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# parametric equations - how do I equate coefficients Watch

1. I have the equation A(1+t^2) + (Bt+c)t =1

How do I work out the value of A , B and C?
Below is how I try working it out, what am i doing wrong?

firstly, i multiply out the brackets so I get:
A + At^2 + Bt^2 +ct

I then collect constants and terms:
A = 1
At^2 + Bt^2 + tc = 0

now what do i do / where did I go wrong?
2. (Original post by 2cool)
I have the equation A(1+t^2) + (Bt+c)t

This is not an equation?
3. (Original post by steve2005)
This is not an equation?
I got it from the original parametric equation:

1/ t(1+t^2) = A/t + (Bt+c)/1+t^2
4. (Original post by 2cool)
I have the equation A(1+t^2) + (Bt+c)t =1

Sorry but is this an equation or an identity

If it is an equation then you cannot equate coefficients

Can you post the actual question?
5. (Original post by 2cool)
I got it from the original parametric equation:

1/ t(1+t^2) = A/t + (Bt+c)/1+t^2

Do you mean

6. (Original post by 2cool)
I got it from the original parametric equation:

1/ t(1+t^2) = A/t + (Bt+c)/1+t^2
Hang on

Are you trying to do partial fractions?
7. In wich case

Equating coefficients

(A+B) = 0
C = 0
A = 1
8. (Original post by steve2005)
Do you mean

i meant the first 1 , A sorry about my poor equation writing !

(Original post by TenOfThem)
Hang on

Are you trying to do partial fractions?
yes

(Original post by TenOfThem)
In wich case

Equating coefficients

(A+B) = 0
C = 0
A = 1

why does A+B have to = 0 ?
9. (Original post by 2cool)
why does A+B have to = 0 ?
How many t^2 do you have on the LHS
10. (Original post by TenOfThem)
How many t^2 do you have on the LHS
one ....
11. (Original post by 2cool)
one ....
Where?

1 = (A+B)t^2 + Ct + A
12. ahh there are 2, because multiplied out gets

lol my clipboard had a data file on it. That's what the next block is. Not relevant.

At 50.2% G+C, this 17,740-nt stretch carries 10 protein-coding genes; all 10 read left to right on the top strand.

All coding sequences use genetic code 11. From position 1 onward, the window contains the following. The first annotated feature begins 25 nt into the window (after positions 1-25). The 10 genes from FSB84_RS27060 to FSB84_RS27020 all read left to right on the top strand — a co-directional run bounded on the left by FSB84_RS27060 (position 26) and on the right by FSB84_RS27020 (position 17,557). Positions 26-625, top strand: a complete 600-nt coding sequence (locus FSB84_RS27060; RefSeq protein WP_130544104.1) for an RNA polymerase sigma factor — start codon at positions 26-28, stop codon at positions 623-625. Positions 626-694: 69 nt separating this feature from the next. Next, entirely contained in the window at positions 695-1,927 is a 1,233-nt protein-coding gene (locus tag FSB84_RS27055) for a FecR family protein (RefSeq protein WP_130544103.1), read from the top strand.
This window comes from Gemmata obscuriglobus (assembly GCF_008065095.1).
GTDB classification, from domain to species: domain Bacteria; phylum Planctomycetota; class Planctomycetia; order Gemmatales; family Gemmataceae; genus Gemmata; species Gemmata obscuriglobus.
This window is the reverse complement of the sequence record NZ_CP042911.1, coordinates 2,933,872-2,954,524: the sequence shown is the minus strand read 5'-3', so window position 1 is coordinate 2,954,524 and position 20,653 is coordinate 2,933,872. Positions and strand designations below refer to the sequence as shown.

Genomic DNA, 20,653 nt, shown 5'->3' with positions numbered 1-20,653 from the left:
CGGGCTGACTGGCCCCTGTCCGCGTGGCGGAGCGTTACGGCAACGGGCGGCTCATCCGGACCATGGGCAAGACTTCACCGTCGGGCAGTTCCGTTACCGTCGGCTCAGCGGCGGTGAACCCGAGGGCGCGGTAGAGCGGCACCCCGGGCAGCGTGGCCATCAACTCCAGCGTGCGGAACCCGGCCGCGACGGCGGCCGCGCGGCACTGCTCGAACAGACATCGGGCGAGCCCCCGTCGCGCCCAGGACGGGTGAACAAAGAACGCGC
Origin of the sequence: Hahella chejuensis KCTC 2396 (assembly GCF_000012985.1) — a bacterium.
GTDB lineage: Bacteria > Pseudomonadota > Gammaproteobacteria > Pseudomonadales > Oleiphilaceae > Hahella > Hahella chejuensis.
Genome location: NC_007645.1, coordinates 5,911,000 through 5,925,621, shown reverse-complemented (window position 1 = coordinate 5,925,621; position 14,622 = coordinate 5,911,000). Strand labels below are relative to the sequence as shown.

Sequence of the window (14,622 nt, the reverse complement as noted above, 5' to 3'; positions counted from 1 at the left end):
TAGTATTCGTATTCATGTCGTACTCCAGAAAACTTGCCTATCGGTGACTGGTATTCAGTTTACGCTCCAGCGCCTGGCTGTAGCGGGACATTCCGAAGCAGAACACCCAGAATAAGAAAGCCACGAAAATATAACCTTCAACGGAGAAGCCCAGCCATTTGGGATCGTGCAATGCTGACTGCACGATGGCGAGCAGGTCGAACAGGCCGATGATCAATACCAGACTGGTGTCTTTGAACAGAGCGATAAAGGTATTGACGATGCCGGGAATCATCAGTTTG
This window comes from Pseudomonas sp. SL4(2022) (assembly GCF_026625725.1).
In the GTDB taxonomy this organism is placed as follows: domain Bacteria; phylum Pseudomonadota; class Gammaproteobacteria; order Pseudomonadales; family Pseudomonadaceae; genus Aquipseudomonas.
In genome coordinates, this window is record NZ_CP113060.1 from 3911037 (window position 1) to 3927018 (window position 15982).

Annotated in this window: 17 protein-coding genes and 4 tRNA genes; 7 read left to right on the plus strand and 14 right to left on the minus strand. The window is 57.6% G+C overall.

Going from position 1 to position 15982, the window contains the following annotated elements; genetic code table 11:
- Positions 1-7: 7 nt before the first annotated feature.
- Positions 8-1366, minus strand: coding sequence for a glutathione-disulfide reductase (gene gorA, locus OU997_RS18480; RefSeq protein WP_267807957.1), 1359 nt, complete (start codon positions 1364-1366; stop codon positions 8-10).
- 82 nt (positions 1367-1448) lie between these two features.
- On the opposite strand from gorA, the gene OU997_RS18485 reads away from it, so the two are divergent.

At^2 + Bt^2 right?
13. (Original post by 2cool)
ahh there are 2, because multiplied out gets

At^2 + Bt^2 right?
No

How many t^2 do you have on the Left Hand Side
14. (Original post by TenOfThem)
No

How many t^2 do you have on the Left Hand Side

none, you have just the constant 1
15. none

exactly

so you also have none on the RHS

that is why A+B = 0
16. ahhh yes thanks... however something im a bit confused about in my head, maybe this is a wrong explanation

but

x = x^2 if x = 1

so wouldnt this mean that you dont have to have t^2 on both sides?

edit: I think because you have a t^2 + Ct + A , this would be like x^2 = x + 1 which isnt solvable which answers my own question
17. When equating coefficients you have an IDENTITY not an EQUATION that means that it holds true for all values of t
18. (Original post by TenOfThem)
When equating coefficients you have an IDENTITY not an EQUATION that means that it holds true for all values of t
ahhh ! ! thank you very much for the help ! can only give one +rep !
19. (Original post by 2cool)
ahhh ! ! thank you very much for the help ! can only give one +rep !
No Problem
20. Y u no learn to latex

Updated: April 6, 2012
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